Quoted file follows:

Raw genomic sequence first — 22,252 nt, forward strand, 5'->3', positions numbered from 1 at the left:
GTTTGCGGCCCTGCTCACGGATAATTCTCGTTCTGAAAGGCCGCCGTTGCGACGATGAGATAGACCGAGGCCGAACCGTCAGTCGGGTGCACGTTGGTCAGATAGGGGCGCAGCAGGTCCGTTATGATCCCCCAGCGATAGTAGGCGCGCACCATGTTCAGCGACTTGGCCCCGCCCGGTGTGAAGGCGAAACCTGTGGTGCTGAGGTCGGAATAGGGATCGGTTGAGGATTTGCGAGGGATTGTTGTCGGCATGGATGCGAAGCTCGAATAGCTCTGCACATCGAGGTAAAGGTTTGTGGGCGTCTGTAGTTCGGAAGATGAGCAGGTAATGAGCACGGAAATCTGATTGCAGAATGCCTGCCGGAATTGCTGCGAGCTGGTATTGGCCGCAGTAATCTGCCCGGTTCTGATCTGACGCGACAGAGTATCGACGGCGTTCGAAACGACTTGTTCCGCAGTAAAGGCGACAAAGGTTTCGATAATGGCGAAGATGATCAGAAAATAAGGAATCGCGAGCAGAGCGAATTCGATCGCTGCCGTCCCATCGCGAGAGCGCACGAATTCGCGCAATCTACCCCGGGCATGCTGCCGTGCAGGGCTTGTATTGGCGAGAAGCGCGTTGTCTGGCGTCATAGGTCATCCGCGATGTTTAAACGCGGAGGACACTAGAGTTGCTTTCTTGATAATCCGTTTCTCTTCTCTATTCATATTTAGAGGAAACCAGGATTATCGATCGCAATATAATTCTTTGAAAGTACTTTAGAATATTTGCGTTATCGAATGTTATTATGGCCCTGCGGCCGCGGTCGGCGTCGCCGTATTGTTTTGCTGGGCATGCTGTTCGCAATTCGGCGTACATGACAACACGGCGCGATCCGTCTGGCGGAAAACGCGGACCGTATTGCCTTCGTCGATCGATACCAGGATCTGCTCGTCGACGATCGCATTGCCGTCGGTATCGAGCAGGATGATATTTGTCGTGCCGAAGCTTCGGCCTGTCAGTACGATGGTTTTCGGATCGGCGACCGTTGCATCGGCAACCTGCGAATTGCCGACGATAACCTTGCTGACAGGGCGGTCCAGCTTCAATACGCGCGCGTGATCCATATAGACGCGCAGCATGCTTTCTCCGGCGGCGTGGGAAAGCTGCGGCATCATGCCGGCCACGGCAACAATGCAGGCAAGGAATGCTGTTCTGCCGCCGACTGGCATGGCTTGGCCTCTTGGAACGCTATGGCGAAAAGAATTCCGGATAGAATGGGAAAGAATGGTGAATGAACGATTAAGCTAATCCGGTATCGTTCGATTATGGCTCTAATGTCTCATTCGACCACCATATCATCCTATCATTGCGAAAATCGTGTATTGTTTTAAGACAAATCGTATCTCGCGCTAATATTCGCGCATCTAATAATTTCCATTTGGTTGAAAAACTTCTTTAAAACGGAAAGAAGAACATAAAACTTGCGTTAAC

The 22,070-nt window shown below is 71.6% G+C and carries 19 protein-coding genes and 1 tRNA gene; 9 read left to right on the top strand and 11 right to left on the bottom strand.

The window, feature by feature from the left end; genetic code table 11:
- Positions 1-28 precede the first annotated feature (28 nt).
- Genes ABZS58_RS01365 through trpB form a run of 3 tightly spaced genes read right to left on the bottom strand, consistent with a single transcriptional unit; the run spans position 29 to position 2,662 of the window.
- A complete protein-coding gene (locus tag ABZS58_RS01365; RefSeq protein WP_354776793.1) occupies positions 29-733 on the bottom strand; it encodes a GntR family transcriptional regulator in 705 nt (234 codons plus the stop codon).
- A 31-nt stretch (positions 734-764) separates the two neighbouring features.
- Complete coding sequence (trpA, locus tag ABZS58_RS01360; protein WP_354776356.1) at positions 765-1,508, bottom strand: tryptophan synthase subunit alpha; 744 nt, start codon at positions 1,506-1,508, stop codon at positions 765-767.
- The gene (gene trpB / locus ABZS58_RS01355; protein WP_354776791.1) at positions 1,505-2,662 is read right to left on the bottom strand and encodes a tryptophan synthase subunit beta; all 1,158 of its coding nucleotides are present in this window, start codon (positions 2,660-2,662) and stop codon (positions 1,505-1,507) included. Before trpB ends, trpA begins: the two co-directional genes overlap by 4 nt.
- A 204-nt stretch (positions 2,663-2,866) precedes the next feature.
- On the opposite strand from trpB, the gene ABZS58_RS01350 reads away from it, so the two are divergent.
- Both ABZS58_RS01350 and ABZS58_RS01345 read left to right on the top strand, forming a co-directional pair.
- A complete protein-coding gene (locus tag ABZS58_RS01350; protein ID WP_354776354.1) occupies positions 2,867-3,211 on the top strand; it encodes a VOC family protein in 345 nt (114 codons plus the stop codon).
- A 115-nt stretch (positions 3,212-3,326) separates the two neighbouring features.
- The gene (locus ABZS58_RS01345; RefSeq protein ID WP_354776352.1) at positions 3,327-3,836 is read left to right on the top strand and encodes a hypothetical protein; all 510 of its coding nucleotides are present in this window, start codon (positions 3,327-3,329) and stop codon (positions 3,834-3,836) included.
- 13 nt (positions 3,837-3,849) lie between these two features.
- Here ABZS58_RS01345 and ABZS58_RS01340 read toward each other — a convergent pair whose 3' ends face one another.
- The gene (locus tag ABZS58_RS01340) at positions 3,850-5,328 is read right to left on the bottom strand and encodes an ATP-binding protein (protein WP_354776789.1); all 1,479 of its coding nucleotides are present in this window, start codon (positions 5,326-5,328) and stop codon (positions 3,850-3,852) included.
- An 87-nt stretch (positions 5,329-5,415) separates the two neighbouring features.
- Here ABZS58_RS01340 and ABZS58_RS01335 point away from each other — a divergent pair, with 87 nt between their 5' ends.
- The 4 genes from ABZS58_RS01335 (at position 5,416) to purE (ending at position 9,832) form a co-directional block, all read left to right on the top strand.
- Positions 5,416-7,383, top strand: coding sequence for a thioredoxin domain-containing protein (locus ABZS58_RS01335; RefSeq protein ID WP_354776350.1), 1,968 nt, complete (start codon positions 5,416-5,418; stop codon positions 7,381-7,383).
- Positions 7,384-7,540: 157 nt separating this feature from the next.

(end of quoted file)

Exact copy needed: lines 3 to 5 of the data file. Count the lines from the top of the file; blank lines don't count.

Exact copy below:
The 22,070-nt window shown below is 71.6% G+C and carries 19 protein-coding genes and 1 tRNA gene; 9 read left to right on the top strand and 11 right to left on the bottom strand.

The window, feature by feature from the left end; genetic code table 11:
- Positions 1-28 precede the first annotated feature (28 nt).